Did you know that rum is one of the deadliest distilled spirits in the world due to its high alcohol content? Yes, that’s true!
This is why rum is also called Kill-Devil, Nelson’s Bloods, Demon Water, and many more.
Its high alcohol content makes it an enjoyable drink and the liquor of choice of hardcore drinkers.
But there’s another way people look at it. The high amount of alcohol it contains also makes it resistant to spoilage and contamination.
This simple realization will beg us to ask this question: Does rum go bad?
Here’s a simple answer: Rum can go bad, BUT it’s not resistant to contamination and spoilage.
What do we mean by this? Keep reading, and we’ll share with you lots of exciting information about rum, including:
- How long does rum last?
- What happens if you don’t store rum properly?
- How to know if rum goes bad?
- How to store rum?
If you’re excited to learn more about rum, let’s get down to business.
Can Rum Go Bad?
The answer is yes and no.
That’s because it depends on how it’s stored and the type of rum you have.
When stored properly, the shelf life of rum is long. Even opened bottle of rum can last for years and even decades. This is because of the liquor’s high alcoholic content, preventing bacterial growth.
The information we’ve mentioned applies only to pure rum. The shelf life of rum liqueurs or flavored rums is significantly shorter, so those are prone to going bad a few months after the bottle has been opened.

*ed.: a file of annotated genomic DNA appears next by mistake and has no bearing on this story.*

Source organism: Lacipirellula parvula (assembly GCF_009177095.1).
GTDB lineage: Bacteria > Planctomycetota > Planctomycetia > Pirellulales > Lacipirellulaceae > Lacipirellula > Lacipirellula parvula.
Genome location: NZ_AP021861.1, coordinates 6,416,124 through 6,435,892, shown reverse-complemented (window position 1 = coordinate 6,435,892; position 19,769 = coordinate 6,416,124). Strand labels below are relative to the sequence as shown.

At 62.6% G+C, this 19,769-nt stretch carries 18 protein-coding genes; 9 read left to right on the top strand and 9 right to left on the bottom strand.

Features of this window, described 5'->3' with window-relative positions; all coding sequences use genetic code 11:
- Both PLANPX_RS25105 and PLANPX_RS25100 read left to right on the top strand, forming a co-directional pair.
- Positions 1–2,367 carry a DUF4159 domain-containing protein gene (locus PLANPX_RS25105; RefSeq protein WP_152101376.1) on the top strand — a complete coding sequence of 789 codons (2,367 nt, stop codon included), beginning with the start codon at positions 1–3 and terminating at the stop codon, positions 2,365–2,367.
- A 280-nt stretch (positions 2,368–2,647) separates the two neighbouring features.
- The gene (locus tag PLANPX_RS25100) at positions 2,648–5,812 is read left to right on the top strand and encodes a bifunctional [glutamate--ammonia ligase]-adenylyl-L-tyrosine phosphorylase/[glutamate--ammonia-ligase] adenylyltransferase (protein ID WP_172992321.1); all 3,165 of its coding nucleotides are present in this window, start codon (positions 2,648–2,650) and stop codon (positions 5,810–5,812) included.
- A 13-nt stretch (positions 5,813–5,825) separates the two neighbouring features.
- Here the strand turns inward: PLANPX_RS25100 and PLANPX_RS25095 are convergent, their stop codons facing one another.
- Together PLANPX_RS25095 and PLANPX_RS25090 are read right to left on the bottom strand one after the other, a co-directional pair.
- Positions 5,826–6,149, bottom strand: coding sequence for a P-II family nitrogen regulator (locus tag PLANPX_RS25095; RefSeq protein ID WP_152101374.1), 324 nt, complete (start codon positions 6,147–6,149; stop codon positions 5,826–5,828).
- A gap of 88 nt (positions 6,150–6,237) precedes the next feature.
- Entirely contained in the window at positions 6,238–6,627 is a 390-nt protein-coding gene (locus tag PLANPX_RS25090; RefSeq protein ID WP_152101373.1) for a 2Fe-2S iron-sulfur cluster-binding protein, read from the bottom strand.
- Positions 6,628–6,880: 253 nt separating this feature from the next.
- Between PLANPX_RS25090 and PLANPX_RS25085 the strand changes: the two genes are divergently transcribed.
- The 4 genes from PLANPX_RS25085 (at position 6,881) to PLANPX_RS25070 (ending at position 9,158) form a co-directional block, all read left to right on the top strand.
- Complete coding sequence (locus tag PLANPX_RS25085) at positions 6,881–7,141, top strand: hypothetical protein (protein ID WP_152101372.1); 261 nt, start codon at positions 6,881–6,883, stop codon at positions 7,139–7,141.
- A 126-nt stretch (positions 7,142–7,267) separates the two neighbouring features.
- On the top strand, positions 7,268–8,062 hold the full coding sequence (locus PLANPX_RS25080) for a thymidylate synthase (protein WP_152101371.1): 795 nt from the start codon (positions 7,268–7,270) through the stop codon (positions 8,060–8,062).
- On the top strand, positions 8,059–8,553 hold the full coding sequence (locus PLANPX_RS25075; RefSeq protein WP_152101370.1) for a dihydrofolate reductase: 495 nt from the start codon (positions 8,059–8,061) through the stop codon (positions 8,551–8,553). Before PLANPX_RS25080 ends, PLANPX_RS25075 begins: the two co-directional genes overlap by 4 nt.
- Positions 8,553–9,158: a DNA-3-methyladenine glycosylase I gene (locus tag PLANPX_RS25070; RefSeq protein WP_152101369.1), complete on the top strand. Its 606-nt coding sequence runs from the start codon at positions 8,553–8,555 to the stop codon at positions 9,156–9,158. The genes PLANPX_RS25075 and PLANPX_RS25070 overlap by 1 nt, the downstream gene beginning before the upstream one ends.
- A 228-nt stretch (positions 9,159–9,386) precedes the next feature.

But get this: While rum may not go bad in the sense that it will get spoiled, it can go bad in a way that it will start to lose its flavor and color over time.
How Long Does Rum Last?
The shelf life of rum will depend on its condition and type. Please continue reading to understand what we mean.
Shelf Life of Pure Rum
Let’s talk about the shelf life of an unopened rum bottle first. As long as the bottle has remained unopened, the seal hasn’t been compromised, and it’s been stored properly, it will be able to retain its flavor and quality indefinitely.
Once opened, the shelf life of rum is still indefinite. But listen: its flavor and quality will deteriorate slowly depending on how well it’s stored. So to enjoy opened rum at its finest, distillers recommend consuming rum within 6 months after opening.
Shelf Life of Flavored Rum or Rum Liqueurs
However, there are also a few rum-based products like the RumChata or Malibu Rum (a coconut-based rum liqueur). The indefinite shelf life doesn’t apply to these products since most of these do not contain enough alcohol to maintain an antimicrobial environment.
For these products, you should check out the expiration date on the rum bottle or research the manufacturer’s recommended shelf life. Usually, liqueurs would last for 6 months to a year after opening.
Pro Tip: To determine if the bottle contains liquor or a liqueur, check out the proof or ABV. If it’s less than 80 proof or 40% ABV, it’s a liqueur, and therefore, has a short shelf life.
What Happens if You Don’t Store Rum Properly?
As we’ve talked about, rum can last for decades but only if it’s stored properly.
So what happened when it wasn’t stored properly? Here are some potential scenarios
The oxidation process occurs when the rum is exposed to light, hastening the liquor’s quality and flavor deterioration.
2. Bacterial Contamination
If left uncorked, it would be exposed to air, increasing the risk of bacterial growth and spoilage.
3. Cork Taint
Most distillers use natural cork for their rum bottles. But, unfortunately, natural corks contain the chemical Trichloroanisole (TCA), which contaminates the liquor and leads to the phenomenon called cork taint. (*)